No Human Rights Act duties in Fatal Accidents Act claims

In Morgan v Ministry of Justice [2010] EWHC 2248 QB the High Court has rejected an attempt to introduce Human Rights Act type duties into Fatal Accidents Act claims. The deceased claimant committed suicide whilst receiving treatment in the hospital wing of prison. The hospital wing was run by the NHS and not the Prison Service. The deceased’s estate brought a claim against the Prison Service under the Fatal Accidents Act. The estate argued that the Prison Service was subject to a non-delegable duty under the Human Rights Act to ensure that, whilst he was a prisoner of the State, reasonable care would be taken in respect of all aspects of the arrangements that were made for the deceased’s welfare. By that means, argued the estate, the Prison Service was liable for the NHS’ failure to carry out adequate assessments of the risk that the deceased would commit suicide. It was argued that it did not matter whether the medical staff were the servants or agents of the Prison Service: the non-delegable duty contended for made that issue irrelevant.  The High Court held that the Prison Service did not owe a duty of care either at common law or under the Human Rights Act in respect of the actions of NHS staff. It also held that the Crown Proceedings Act 1947 precluded claims against the Crown in respect of the actions of non-Crown bodies, and that the NHS was a non-Crown body.  

Lies, fraud, exaggeration and costs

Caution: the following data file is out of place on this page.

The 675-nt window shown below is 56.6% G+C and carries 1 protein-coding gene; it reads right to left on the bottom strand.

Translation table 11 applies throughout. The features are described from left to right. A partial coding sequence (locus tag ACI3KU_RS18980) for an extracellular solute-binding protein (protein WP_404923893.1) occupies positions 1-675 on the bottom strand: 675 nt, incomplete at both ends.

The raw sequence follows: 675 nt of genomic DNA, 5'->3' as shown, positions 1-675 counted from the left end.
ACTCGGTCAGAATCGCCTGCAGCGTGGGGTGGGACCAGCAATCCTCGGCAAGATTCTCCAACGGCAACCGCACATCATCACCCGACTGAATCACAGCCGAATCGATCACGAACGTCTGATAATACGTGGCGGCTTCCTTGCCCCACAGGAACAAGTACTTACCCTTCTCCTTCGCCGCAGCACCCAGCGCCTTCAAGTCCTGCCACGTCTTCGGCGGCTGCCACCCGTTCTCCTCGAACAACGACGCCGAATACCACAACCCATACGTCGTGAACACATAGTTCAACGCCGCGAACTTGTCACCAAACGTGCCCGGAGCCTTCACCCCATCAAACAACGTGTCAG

Laws LJ suggested in Molloy v Shell UK Limited [2001] EWCA Civ 1272 that lying or grossly exaggerating claimants could be guilty of “a cynical and dishonest abuse of the court’s process” and questioned whether, when “faced with manipulation of the civil justice system on so grand a scale, the court once it knows the facts should entertain the claim at all save to make the claimant pay the defendant’s costs”. Since then, the Court of Appeal made clear in Shah v Wassim Ul-Haq [2009] EWCA Civ 542 that there was no general rule of law that the dishonest exaggeration of a genuine claim should necessarily result in the dismissal of the whole claim. Rather, if the claimant still manages to prove some loss, he will receive compensation for that.   But what about costs where a party has lied or exaggerated but been wholly or partly successful?     The starting point is that costs should follow the event. But this is not the end of the matter. The court can make a different order, having regard to all the circumstances. This specifically includes conduct before, as well as during the proceedings. Conduct includes the manner in which a party has pursued or defended his case or a particular allegation or issue, and notably whether there has been exaggeration – see CPR 44.3(4)-(5).   So the court has power to deprive a successful party of part or all of his costs – or even order that party to pay the other side’s costs – for reasons of conduct, including lying or exaggerating. The points that emerge from case law are as follows:-   1)     The court will start by looking at who’s “won”. 2)     In some cases, where a trial is all about exaggeration, the claimant can win “on paper”, and recover some money or beat a Part 36 offer, but the defendant can, in reality, be the winner and recover its costs (See Painting v University of Oxford [2005] EWCA Civ 161). 3)     Thereafter, the court will look at the matter in the round to see whether a different order should be made. 4)     The Court is entitled to mark its disapproval of lies by reducing the costs otherwise recoverable or even in a serious case ordering the successful party to pay the other side’s costs (See Widlake v BAA Ltd [2009] EWCA Civ 1256, v AXA and Direct Line [2009] EWCA Civ 1331). This is so even if the lies have not caused costs to increase. 5)     Often, costs will have increased because of the lies. For example exaggeration may well prevent a case from settling at an early stage, or lies might prolong a trial. Where this has been the effect, the court can make the party at fault pay for these increased costs (Painting, Widlake).